Its a while back now, but I seem to recall this was mentioned during 2018 beta, and part of what was communicated was the fact that because the geometry system in layout was being replaced, that there would have to be extensive rewrites to the old rendering system so as the (old) renderer could actually sample those surfaces. This would have added a good deal of extra work (recall, it was already aiming to be LW 2016), so you can imagine trying to wrangle all that on top of the new stuff. There was also the fact that, it would have meant maintaining 2 whole sets of everything... material nodes, lights, so you'd have had old version conductor, new version conductor... old version area light, new version area light... And if you'd mixed them up wrong in a single scene, you'd either get a messy render, or lots of back, or crashes.

I suspect that alone would have made the transition far harder for most folks, than the way it was done in the end.

Yeah, I think they did what they had to do to move the software forward. Hopefully it laid the groundwork for continued improvements. Now, it just needs to keep being developed, with the new owners coming in.
 

jaxtone

Creative Director
I may sound like a grumpy old man, and in deed I am, but I can assure you all that I was way more fit, naive and energetic when I first put my hands on Lightwave in the mid 90´s.

Well, let me share some positive energy first: Lightwave/Newtek are still running on my computers since this 3D application is probably the last outpost before Autodesk takes over the whole world which scares the hell out of me since greed is their surname.


LW 3D is generally good but unfortunately still got the "old techguru-isched upperclass rule printed behind its eyelids. I mean that this is one of the worst enemies LW 3D has that actually hold back new inventions and challenges to compete with the world outside.

Just take a look at our grandchildren´s way of using gadgets that lands up in their hands where the apps are extremely easy to use and are updated with new and faster inventions all the time, from morphs to wigs, from particles splits, liquid and fire. These kids are all more focused in the creative process and would never accept swallowing problems that developers or production teams couldn't solve before the apps were released.

I just mention this because its shameful to hear youngsters ask what the heck we older are doing when struggling to create something they already can do in their sleep at no time at all. The future cannot be built on a walk for miles to create something that the software itself should handle without any doubts or questions.

So what´s the fuzz and what would I like to see in the software I both hate and love?

More easy to use presets for hair, morphs, fire, liquid, dynamics, particles and CA not to mention the most important thing for any 3D-animator out there that do not have an enormous amount of render machines or huge budgets.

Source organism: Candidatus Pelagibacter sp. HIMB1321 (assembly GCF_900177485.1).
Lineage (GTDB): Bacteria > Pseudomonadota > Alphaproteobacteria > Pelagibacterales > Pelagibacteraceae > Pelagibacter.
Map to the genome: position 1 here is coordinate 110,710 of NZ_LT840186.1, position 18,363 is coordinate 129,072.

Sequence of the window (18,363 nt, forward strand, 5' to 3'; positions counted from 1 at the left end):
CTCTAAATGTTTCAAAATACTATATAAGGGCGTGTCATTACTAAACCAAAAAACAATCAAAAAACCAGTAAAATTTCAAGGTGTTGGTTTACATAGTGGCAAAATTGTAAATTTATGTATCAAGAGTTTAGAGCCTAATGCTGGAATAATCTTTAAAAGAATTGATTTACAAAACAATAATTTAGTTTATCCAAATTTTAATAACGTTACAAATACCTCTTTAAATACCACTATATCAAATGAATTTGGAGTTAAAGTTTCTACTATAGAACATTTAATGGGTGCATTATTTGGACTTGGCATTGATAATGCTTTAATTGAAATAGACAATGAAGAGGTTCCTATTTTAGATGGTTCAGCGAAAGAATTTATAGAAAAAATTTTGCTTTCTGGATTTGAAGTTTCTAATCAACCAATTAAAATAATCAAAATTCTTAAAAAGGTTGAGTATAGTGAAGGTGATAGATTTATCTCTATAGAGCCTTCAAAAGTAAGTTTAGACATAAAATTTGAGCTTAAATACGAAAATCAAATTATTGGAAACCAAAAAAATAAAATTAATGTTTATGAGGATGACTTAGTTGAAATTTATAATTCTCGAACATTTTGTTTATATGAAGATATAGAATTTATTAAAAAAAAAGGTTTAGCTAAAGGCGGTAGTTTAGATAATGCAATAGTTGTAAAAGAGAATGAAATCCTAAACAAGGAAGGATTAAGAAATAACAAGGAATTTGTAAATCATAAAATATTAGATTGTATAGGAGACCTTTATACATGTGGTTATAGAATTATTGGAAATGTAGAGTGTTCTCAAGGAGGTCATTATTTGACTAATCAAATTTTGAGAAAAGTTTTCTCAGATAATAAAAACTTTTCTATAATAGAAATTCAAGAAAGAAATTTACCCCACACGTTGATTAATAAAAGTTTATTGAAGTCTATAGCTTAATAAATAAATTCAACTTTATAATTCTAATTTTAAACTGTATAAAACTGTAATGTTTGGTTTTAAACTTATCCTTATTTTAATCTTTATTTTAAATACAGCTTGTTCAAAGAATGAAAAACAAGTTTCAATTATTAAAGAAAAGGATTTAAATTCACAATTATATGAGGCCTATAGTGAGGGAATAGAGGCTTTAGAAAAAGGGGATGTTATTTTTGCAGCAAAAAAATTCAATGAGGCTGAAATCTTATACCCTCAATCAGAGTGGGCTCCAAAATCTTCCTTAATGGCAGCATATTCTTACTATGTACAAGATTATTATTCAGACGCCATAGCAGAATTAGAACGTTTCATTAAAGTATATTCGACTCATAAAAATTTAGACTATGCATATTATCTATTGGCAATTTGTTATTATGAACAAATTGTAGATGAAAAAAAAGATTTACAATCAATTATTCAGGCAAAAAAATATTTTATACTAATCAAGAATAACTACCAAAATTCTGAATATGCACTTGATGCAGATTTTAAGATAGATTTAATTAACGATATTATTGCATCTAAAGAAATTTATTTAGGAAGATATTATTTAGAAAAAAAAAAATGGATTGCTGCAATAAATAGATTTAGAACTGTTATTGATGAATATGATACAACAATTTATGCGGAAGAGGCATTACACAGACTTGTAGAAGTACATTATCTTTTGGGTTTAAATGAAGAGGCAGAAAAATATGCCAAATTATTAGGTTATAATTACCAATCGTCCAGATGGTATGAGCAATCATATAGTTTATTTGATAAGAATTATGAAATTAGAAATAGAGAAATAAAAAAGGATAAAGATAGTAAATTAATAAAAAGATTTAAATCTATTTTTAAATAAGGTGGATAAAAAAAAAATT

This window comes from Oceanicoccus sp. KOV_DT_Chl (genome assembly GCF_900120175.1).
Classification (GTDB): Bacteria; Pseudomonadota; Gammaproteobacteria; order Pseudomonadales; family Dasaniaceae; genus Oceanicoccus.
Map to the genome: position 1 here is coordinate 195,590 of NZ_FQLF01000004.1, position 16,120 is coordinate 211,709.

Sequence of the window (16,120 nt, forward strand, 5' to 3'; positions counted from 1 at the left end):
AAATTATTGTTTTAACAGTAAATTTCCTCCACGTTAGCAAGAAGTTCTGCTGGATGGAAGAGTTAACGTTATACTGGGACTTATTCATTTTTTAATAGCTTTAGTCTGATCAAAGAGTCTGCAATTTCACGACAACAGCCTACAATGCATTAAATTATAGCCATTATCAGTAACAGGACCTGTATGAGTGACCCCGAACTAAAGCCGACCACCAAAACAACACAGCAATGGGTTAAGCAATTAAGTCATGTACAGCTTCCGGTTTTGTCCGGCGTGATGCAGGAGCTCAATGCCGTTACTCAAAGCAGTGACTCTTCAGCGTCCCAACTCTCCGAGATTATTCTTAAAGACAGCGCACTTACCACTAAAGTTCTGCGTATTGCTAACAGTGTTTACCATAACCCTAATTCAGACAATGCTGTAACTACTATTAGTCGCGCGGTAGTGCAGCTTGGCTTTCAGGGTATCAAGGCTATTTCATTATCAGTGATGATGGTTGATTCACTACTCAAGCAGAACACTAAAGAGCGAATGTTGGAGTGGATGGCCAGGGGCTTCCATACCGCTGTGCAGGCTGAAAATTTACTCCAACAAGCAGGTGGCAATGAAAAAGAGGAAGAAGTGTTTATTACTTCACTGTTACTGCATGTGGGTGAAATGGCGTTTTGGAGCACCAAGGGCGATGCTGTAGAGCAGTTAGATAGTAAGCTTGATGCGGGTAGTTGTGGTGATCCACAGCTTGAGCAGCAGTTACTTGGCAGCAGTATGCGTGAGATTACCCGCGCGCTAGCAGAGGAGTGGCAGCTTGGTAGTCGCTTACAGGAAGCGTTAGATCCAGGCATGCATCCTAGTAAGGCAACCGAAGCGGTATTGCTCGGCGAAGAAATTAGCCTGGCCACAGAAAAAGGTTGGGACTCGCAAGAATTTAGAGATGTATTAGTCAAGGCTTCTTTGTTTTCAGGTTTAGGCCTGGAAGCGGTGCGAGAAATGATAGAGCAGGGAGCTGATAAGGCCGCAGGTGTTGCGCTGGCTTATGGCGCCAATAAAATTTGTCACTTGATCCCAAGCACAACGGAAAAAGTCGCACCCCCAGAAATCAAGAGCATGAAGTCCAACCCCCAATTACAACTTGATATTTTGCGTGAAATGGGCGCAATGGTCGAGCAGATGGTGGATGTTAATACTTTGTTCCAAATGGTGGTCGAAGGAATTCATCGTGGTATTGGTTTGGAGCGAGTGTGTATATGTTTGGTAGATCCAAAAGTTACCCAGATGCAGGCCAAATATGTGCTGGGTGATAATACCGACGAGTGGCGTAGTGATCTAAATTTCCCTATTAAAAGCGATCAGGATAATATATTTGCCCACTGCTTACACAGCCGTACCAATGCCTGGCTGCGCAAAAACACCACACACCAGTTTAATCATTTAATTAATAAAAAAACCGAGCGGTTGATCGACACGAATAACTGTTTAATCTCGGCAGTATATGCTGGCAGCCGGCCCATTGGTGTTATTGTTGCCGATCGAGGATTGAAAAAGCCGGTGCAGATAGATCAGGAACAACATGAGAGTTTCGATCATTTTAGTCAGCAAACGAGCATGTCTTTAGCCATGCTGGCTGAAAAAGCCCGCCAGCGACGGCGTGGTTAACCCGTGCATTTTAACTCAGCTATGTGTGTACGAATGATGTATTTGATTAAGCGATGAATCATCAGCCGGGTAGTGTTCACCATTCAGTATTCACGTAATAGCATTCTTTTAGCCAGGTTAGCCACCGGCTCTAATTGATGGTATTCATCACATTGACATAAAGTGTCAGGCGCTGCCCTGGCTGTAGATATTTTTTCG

In 2019 when graphic boards and computers are at least a hundred times faster than decades ago, how come any developer team comes up with a render engine that are so slow that the whole idea of rendering becomes a nightmare of Elm Street in slomo?
 

vncnt

Well-known member
Yeah... it reads like stereo instructions, cos that's kind of what it is. How to operate the EQ switches is explained, but why you'd want to isnt. That's not product knowledge, its knowledge of the field (and its practicioners) the product is aimed towards.
I think that depencies, impact/capabities or limitations are relevant topics for a reference manual because they can depend on specific software.
Too many times you need to cruise the forums to find answers.
 

SBowie

'the write stuff'
Staff member
Just take a look at our grandchildren´s way of using gadgets that lands up in their hands where the apps are extremely easy to use and are updated with new and faster inventions all the time, from morphs to wigs, from particles splits, liquid and fire. These kids are all more focused in the creative process and would never accept swallowing problems that developers or production teams couldn't solve before the apps were released.
Funny this comes up this morning. Just last evening I discussed this with someone in senior management. Here is part of my email:

"I’ve often thought that the arcane knowledge required in some domains had lagged somewhat deliberately, having as much to do with job security as real demands of the field. Imagining that this sort of ‘guild’ approach can continue indefinitely in this new millennium is usually going to be a mistake.

Most of the upcoming generation have the attention span of a flea on amphetamines, and no patience with documentation. They’ve become accustomed to UI conventions from the cradle, and quickly become frustrated with the unfamiliar, complex or tedious. You’d best have a very good reason for not following standard Microsoft or Adobe practice; simply because you’ve got a better way is not good enough. Nor is the fact that making the presentation of a feature simpler, more intuitive, will take a little extra engineering time."​

A salute, then, from one curmudgeon to another. :)
 
Top Bottom